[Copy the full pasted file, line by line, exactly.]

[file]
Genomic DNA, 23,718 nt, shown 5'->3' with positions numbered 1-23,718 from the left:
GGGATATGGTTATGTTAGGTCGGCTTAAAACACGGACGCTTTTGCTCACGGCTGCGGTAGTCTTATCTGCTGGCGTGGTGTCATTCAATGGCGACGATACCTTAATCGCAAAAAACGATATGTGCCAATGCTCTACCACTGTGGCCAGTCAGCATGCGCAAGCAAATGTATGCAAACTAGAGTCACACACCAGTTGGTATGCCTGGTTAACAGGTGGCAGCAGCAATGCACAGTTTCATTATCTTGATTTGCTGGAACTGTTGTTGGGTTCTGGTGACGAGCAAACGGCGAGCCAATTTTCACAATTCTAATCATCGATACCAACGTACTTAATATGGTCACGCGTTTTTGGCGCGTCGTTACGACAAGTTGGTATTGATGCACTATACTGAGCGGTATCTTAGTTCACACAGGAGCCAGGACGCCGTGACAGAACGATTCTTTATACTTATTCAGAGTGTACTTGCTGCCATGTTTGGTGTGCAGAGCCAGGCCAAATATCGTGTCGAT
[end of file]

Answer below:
Genomic DNA, 23,718 nt, shown 5'->3' with positions numbered 1-23,718 from the left:
GGGATATGGTTATGTTAGGTCGGCTTAAAACACGGACGCTTTTGCTCACGGCTGCGGTAGTCTTATCTGCTGGCGTGGTGTCATTCAATGGCGACGATACCTTAATCGCAAAAAACGATATGTGCCAATGCTCTACCACTGTGGCCAGTCAGCATGCGCAAGCAAATGTATGCAAACTAGAGTCACACACCAGTTGGTATGCCTGGTTAACAGGTGGCAGCAGCAATGCACAGTTTCATTATCTTGATTTGCTGGAACTGTTGTTGGGTTCTGGTGACGAGCAAACGGCGAGCCAATTTTCACAATTCTAATCATCGATACCAACGTACTTAATATGGTCACGCGTTTTTGGCGCGTCGTTACGACAAGTTGGTATTGATGCACTATACTGAGCGGTATCTTAGTTCACACAGGAGCCAGGACGCCGTGACAGAACGATTCTTTATACTTATTCAGAGTGTACTTGCTGCCATGTTTGGTGTGCAGAGCCAGGCCAAATATCGTGTCGAT